Diversity continues to be a hot topic for many involved in training and, as ageism legislation comes into force this October, it will only get hotter.
Surveys show that more people report facing ageism than any other form of discrimination. For example, a recent poll of 2,682 managers and HR professionals by the Chartered Management Institute found 59% claimed to have suffered from age discrimination at work.
Such attitudes and the impending legislation mean that HR professionals will need specialist training, but what about other employees?
"For training managers, the main implication is the compliance that line managers will need to demonstrate," says Philip James, director at Aspina Learning Resources. "There are three big areas: recruitment and selection, training and performance, and redundancy, retirement and unfair dismissal."
Avoid the pitfalls
James says a typical no-no in recruitment and selection will be using ageist language such as 'experienced' or 'dynamic'. In training, it could be prioritising someone for training because they are younger and can therefore supposedly provide better future potential.
Aspina's training product is an interactive CD-Rom called Age OK!. It explains what the legislation is about, gives checklists for the three main topic areas, offers help from employer and employee perspectives, and suggests steps for a personal action plan.
Another player in the ageism training aids market is BDP Learning's Skill Boosters. It specialises in diversity topics and is developing a range of blended learning materials on ageism including DVDs and CD-Roms.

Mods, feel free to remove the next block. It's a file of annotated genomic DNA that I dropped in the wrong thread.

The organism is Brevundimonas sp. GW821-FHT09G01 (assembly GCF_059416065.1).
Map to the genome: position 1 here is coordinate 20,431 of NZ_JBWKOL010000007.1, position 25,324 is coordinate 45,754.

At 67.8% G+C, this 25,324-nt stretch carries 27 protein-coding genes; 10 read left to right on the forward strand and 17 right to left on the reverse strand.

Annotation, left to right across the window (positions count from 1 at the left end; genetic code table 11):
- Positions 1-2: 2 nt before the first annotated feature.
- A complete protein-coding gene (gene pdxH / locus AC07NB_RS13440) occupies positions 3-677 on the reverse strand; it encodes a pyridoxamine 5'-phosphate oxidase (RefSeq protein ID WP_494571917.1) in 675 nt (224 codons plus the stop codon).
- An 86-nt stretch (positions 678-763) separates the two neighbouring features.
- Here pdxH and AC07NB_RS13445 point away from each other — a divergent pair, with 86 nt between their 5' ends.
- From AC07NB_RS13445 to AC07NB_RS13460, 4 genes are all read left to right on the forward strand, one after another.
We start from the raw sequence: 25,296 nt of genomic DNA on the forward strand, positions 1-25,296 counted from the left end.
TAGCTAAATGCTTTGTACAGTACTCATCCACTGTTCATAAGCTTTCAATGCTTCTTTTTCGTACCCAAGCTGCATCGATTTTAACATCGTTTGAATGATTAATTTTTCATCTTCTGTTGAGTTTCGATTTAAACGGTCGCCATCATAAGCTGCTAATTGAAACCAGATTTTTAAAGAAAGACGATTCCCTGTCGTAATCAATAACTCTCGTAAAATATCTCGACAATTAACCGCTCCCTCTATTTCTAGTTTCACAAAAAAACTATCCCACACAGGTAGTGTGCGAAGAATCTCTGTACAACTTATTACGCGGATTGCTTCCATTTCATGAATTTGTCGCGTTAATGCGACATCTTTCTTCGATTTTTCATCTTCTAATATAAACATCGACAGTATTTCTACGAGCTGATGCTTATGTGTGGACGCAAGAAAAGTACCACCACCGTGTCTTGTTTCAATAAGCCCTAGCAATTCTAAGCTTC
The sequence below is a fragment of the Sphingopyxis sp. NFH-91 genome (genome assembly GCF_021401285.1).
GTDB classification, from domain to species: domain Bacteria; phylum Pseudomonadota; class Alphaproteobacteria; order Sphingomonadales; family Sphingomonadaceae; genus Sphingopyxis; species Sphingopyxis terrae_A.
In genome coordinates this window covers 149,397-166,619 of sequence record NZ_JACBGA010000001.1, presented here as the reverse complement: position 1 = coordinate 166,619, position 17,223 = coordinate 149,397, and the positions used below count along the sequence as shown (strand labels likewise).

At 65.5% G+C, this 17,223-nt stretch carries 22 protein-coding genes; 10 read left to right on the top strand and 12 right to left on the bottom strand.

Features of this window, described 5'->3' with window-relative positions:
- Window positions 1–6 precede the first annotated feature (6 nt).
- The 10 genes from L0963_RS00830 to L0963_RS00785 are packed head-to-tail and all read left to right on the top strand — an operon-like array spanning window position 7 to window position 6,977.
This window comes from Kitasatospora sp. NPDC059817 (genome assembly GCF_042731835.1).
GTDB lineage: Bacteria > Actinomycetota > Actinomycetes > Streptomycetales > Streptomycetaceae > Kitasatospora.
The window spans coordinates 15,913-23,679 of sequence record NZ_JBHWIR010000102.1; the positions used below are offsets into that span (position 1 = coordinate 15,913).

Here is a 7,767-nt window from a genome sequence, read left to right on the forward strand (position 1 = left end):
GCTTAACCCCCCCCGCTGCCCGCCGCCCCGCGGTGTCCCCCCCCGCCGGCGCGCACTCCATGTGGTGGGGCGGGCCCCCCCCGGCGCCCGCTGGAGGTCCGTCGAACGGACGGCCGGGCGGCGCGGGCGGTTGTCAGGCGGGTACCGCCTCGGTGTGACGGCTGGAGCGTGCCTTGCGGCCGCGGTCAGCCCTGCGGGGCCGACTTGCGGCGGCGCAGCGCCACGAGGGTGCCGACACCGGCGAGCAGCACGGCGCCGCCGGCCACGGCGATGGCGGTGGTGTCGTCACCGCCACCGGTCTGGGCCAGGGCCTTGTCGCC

BDP Learning's managing director, Paul White, says: "Most organisations recognise that HR managers will need training on the new regulations. But they may not understand that the legislation has implications for all staff. Inappropriate behaviour, such as continually calling someone 'Pops' or 'Grandma', could be deemed as harassment. All staff need training to recognise behaviours that are acceptable and those that are not."
Training will not necessarily be easy though. According to training consultants Phil Clements and John Jones, diversity topics such as ageism demand more from the trainer than other subjects. In their Diversity Training Handbook, they say diversity requires trainers to be resilient to constant negative views and attitudes, believe in what they are doing and 'walk the talk'. They also nee